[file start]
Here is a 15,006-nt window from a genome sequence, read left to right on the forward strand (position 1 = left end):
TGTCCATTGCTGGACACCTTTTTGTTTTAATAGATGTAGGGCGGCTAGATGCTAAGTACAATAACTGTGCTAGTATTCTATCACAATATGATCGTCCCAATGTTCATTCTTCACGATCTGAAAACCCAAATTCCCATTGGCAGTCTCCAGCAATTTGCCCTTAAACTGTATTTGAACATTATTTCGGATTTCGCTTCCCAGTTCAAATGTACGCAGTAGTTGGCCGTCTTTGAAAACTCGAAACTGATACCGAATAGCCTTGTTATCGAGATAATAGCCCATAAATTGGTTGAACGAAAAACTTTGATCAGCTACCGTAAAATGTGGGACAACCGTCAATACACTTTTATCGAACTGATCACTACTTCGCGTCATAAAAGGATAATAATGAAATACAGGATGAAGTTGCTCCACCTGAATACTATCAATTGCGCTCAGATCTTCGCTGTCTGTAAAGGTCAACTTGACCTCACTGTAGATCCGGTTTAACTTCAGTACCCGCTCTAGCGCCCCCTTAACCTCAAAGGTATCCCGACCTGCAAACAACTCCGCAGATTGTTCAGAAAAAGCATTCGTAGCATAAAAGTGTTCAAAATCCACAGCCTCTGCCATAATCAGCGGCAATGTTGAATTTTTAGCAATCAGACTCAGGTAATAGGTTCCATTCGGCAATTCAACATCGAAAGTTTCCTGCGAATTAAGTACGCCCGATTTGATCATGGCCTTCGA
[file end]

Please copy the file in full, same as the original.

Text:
Here is a 15,006-nt window from a genome sequence, read left to right on the forward strand (position 1 = left end):
TGTCCATTGCTGGACACCTTTTTGTTTTAATAGATGTAGGGCGGCTAGATGCTAAGTACAATAACTGTGCTAGTATTCTATCACAATATGATCGTCCCAATGTTCATTCTTCACGATCTGAAAACCCAAATTCCCATTGGCAGTCTCCAGCAATTTGCCCTTAAACTGTATTTGAACATTATTTCGGATTTCGCTTCCCAGTTCAAATGTACGCAGTAGTTGGCCGTCTTTGAAAACTCGAAACTGATACCGAATAGCCTTGTTATCGAGATAATAGCCCATAAATTGGTTGAACGAAAAACTTTGATCAGCTACCGTAAAATGTGGGACAACCGTCAATACACTTTTATCGAACTGATCACTACTTCGCGTCATAAAAGGATAATAATGAAATACAGGATGAAGTTGCTCCACCTGAATACTATCAATTGCGCTCAGATCTTCGCTGTCTGTAAAGGTCAACTTGACCTCACTGTAGATCCGGTTTAACTTCAGTACCCGCTCTAGCGCCCCCTTAACCTCAAAGGTATCCCGACCTGCAAACAACTCCGCAGATTGTTCAGAAAAAGCATTCGTAGCATAAAAGTGTTCAAAATCCACAGCCTCTGCCATAATCAGCGGCAATGTTGAATTTTTAGCAATCAGACTCAGGTAATAGGTTCCATTCGGCAATTCAACATCGAAAGTTTCCTGCGAATTAAGTACGCCCGATTTGATCATGGCCTTCGA